In that regard, the EU’s Agriculture Commissioner Phil Hogan expressed his concerns about the deal after the last meeting between the parties in Canberra.

As in all other deals, the EU expects all of its geographical indications to cover the other party’s territory after the deal, which aim to protect the European producers of traditional products.

The problem in the case of Australia, however, is that many local manufacturers have been using European geographical indications, such as Prosecco and Feta for free for decades. The EU insists that to be discontinued. On the other side, the Australian government tries to support its producers in an attempt to avoid eventual economic disturbance for them.

In most of the cases, such disputes end with a grace period after which the relevant producers have to seize the use of the protected geographical indications or in some cases at least to add the name of the country in front for a distinction.

Source: The Sydney Morning Herald.

Marry Me – not in the EU

heart-3698156_960_720.jpgThe General Court of the European Union has recently ruled on a case where the Swiss tech company Marry Me Group tried to register two European trademarks – a work mark MARRY ME and the following figurative sign:

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The trademarks were been applied for the following Nice classes:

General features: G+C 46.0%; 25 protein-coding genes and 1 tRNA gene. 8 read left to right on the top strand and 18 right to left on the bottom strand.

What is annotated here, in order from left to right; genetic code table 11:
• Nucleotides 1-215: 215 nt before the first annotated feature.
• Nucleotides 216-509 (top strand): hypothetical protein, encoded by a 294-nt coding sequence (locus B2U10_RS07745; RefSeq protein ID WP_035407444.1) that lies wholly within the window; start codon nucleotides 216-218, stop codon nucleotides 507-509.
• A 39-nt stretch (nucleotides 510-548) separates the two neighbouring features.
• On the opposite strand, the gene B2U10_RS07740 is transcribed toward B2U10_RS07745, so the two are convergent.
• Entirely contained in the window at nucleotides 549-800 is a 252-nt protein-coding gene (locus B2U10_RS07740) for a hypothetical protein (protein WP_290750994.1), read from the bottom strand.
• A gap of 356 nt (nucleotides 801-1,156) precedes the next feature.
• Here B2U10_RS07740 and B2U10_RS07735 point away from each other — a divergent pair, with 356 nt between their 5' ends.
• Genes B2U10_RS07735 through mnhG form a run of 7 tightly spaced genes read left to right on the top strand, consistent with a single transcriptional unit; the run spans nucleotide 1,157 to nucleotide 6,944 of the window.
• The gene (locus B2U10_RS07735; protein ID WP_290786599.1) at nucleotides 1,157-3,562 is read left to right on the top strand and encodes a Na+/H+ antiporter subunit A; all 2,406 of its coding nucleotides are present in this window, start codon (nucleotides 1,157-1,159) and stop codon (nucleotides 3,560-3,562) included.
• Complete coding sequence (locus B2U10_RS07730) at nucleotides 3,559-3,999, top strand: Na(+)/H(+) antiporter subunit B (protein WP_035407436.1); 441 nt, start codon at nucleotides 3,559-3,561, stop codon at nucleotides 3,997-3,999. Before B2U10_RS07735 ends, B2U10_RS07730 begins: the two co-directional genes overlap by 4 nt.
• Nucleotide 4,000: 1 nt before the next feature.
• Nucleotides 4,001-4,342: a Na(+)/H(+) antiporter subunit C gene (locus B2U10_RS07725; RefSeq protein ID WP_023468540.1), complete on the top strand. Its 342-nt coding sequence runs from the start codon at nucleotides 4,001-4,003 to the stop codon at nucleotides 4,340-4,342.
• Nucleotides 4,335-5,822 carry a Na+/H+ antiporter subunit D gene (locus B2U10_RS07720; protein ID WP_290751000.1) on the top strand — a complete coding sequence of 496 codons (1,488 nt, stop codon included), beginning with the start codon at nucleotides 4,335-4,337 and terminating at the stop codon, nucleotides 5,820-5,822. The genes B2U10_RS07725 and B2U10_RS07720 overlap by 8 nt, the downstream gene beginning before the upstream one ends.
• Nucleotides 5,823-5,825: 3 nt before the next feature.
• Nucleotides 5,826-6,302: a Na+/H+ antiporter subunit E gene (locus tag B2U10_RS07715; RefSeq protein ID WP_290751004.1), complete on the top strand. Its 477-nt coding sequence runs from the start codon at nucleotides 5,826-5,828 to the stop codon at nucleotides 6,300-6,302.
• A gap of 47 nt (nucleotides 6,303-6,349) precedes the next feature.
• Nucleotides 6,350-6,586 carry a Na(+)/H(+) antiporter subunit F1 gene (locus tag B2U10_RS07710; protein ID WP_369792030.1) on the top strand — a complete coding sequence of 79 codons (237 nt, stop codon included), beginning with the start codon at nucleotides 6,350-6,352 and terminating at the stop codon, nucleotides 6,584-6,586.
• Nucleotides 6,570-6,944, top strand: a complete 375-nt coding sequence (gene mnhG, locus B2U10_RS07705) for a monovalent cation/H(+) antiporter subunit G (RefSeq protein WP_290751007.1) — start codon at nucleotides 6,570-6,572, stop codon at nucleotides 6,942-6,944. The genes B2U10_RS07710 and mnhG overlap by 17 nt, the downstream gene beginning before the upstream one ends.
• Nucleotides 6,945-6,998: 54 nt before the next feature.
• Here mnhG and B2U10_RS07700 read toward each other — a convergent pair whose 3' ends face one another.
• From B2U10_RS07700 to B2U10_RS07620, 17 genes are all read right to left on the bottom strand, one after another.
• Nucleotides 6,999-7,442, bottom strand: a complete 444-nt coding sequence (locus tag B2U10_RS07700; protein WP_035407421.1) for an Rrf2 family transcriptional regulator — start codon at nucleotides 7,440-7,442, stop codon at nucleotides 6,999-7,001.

9 Communication software; Mobile software; Application software for social networking services via the Internet.

38 Providing access to forums (chat rooms) for social networks; Electronic transmission of messages; Providing online chat rooms for the transmission of messages, comments and multimedia content among users; Online conferencing of greeting cards; Providing access to forums [chat rooms] for public networks.

45 Matching services provided through social networking; Meeting, dating and personal presentation services via the Internet; Personal computer related services.

EUIPO refused to register both of them based on absolute grounds – lack of distinctiveness and descriptiveness. According to the Office MARRY ME can be directly perceived by consumers as a dating service. In regard to the figurative mark, the presence of graphical elements in combination with the word part is not enough to overcome the descriptiveness because of the shape of hearts that plays the opposite effect, it emphasizes, even more, the meaning of the phrase.